. That said, a great wetsuit makes a real difference. I’ve swum the best in suits where I’ve been the happiest. I’ve swum in some good suits. And I’ve swum in some great suits. If you don’t love your current wetsuit, try a different one. There are more good options than there used to be.
The base level of cycling in 70.3 racing has dramatically increased in the time that I’ve been a pro. Much more so than Ironman cycling. The same power output that would have given you a huge gap on the field is now required just to stay in the field. Some of this is better equipment choices and positioning across the board. People waste less watts, in general, than they did. So the racing is tighter. But it’s also just harder. 70.3 used to be the short long-course race. Now it’s the long short-course race. 70.3 is raced much more like Olympic distance used to be raced. Ironman is trending this way, but you still can generally bet on people blowing up as a result. Not so in 70.3 races. You need to be prepared to race the whole bike from the gun.
On the equipment side, I continue to be impressed by the utility of a 1X drivetrain. There are some really challenging climbs on the Oceanside course. But it’s also a course where most of the race is flat-to-rolling. I never felt limited by having only 11 – as opposed to 20 or 22 – speeds. I ran 54-11/30, which is my “most often” configuration (I’ll run 54-11/26 at Ironman Texas), and it was great. I could have run 54-11/28 and been fine. I never really needed the 30, even on the big climbs. I used it, but I could have done without it.
The aerodynamics of the Dimond are really awesome. Looking at total bike+rider aerodynamics, some of that is the 1X. Some of that is clothing – I am back racing an ITU-style (back-zip, minimalist) race kit from Kiwami, but I’ve added a textured short-sleeve “jersey”
for the bike, which gives a big aero advantage but still allows me to run in a “free-er” fitting kit. I rode quite a bit faster in 2016 than in 2011 (2min) on quite a bit less power (about 10w less average and normalized). Chalk that all up to better equipment selection. It does matter. But, as I said at the outset, even that same power wouldn’t have made up for the difference to the fastest riders. The same power as 2011 would have had me at maybe 90sec faster (depending on how I distributed it), when I was about 90sec slower than the faster rider. This year, I was four minutes slower than the fastest guys. So aerodynamics matter. But it’s more than just the aero differences that are contributing to the fast bike times. You can’t ignore any of it.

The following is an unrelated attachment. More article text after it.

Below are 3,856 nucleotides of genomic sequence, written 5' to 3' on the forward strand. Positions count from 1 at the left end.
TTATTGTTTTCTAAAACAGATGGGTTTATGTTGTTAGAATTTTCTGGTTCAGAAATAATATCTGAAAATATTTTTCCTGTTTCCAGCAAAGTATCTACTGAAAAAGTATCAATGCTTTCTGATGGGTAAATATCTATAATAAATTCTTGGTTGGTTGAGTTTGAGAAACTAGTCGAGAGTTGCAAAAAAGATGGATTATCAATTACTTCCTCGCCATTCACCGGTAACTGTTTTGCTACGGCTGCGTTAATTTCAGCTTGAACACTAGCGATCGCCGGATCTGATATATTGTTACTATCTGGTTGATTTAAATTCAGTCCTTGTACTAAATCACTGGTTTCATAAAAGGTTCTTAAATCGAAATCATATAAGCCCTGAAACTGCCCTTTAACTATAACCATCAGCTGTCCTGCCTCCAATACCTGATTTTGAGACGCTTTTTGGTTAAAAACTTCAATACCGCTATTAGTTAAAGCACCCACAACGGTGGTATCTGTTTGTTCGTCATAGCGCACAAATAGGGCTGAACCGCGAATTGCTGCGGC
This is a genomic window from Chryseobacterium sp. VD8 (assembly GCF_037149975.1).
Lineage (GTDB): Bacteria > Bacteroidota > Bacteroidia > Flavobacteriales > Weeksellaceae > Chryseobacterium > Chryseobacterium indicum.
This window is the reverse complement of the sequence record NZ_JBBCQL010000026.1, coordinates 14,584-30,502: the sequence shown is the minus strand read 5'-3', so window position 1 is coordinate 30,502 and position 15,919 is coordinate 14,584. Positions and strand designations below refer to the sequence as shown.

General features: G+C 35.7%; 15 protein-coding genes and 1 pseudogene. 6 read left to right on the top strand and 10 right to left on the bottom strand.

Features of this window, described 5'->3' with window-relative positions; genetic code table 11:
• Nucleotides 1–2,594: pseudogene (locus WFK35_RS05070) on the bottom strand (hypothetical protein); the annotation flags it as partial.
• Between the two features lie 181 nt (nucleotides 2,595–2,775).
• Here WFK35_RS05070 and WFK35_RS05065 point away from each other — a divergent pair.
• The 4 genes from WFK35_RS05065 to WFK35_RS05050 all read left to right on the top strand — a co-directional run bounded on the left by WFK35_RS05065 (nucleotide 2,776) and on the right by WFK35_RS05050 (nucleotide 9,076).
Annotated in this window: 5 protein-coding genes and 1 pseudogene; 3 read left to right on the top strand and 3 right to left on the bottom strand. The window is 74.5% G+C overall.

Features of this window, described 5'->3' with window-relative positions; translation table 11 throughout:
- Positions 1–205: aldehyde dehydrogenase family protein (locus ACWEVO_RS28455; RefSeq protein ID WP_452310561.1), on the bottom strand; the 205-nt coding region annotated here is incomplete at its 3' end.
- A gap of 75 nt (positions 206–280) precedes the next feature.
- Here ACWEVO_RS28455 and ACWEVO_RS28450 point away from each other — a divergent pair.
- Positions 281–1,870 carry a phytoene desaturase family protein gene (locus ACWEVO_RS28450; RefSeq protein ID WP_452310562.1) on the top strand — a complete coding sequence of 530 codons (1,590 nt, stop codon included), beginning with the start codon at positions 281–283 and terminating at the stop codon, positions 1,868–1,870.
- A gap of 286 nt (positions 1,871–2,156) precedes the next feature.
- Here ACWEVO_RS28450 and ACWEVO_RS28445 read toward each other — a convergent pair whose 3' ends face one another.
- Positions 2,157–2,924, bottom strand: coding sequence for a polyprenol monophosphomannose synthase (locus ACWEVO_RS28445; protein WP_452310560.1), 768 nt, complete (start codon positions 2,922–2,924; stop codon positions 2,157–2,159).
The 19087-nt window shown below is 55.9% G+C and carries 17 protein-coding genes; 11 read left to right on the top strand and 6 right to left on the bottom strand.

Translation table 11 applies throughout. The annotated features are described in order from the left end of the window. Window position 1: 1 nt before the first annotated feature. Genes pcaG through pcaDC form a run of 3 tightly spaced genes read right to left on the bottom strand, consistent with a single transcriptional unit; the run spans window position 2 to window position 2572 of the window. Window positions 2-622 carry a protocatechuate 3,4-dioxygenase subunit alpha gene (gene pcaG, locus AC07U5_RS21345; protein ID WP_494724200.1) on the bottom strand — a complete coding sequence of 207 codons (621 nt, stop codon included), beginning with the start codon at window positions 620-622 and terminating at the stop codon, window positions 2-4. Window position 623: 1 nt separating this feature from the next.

I like to train in shoes with relatively low offset. Anything from 3mm to 6mm is fine. But I think 6mm of offset is my “preferred” offset. But for racing – meaning when I have to run fast on tired legs, I think more offset is beneficial. All of my best runs in races have come in shoes with 10mm of offset. For training, I’d say that 6mm of offset is the most I’d want. But for racing, I’d say 6mm of offset is the least I want. I ran in the NB1400v3, which has 10mm of offset. It’s a racing flat – with probably too narrow a toebox for Ironman, but for 70.3 racing, I think it’s the perfect shoe for me. I also think it’s a shoe I can – should – run sockless in. It’s a snug fit, so socks don’t add much. And it’s pretty seamless inside. But, having done some training workouts in it, I do think that the increased offset makes it just a bit better for running off the bike. Especially for running fast (relatively) off the bike. I always thought that I’d like the same shoes for training and for racing, and I’ve always tended to enjoy running in training in lower offset shoes. So I thought I’d naturally enjoy racing in them as well. But after a lot of experimentation, I’ve decided two things: